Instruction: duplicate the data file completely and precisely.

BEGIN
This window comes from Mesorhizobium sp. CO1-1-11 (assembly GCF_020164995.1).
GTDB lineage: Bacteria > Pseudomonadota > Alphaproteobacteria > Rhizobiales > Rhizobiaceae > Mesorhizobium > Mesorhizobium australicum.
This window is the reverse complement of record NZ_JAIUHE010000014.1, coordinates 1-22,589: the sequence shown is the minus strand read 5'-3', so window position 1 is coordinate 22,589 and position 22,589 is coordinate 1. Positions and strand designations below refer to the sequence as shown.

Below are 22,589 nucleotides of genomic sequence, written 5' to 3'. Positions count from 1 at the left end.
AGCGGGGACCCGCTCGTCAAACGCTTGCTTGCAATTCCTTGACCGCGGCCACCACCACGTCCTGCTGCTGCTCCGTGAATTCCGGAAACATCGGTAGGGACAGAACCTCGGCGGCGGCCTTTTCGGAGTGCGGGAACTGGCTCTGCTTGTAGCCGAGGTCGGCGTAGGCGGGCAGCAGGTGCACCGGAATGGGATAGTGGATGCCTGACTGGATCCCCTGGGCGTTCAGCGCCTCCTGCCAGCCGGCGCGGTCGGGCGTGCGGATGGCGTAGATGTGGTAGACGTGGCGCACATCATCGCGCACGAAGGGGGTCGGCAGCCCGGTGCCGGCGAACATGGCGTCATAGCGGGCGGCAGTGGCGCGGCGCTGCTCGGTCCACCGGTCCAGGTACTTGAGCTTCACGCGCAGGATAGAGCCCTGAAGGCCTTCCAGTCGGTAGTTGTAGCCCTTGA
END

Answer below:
This window comes from Mesorhizobium sp. CO1-1-11 (assembly GCF_020164995.1).
GTDB lineage: Bacteria > Pseudomonadota > Alphaproteobacteria > Rhizobiales > Rhizobiaceae > Mesorhizobium > Mesorhizobium australicum.
This window is the reverse complement of record NZ_JAIUHE010000014.1, coordinates 1-22,589: the sequence shown is the minus strand read 5'-3', so window position 1 is coordinate 22,589 and position 22,589 is coordinate 1. Positions and strand designations below refer to the sequence as shown.

Below are 22,589 nucleotides of genomic sequence, written 5' to 3'. Positions count from 1 at the left end.
AGCGGGGACCCGCTCGTCAAACGCTTGCTTGCAATTCCTTGACCGCGGCCACCACCACGTCCTGCTGCTGCTCCGTGAATTCCGGAAACATCGGTAGGGACAGAACCTCGGCGGCGGCCTTTTCGGAGTGCGGGAACTGGCTCTGCTTGTAGCCGAGGTCGGCGTAGGCGGGCAGCAGGTGCACCGGAATGGGATAGTGGATGCCTGACTGGATCCCCTGGGCGTTCAGCGCCTCCTGCCAGCCGGCGCGGTCGGGCGTGCGGATGGCGTAGATGTGGTAGACGTGGCGCACATCATCGCGCACGAAGGGGGTCGGCAGCCCGGTGCCGGCGAACATGGCGTCATAGCGGGCGGCAGTGGCGCGGCGCTGCTCGGTCCACCGGTCCAGGTACTTGAGCTTCACGCGCAGGATAGAGCCCTGAAGGCCTTCCAGTCGGTAGTTGTAGCCCTTGA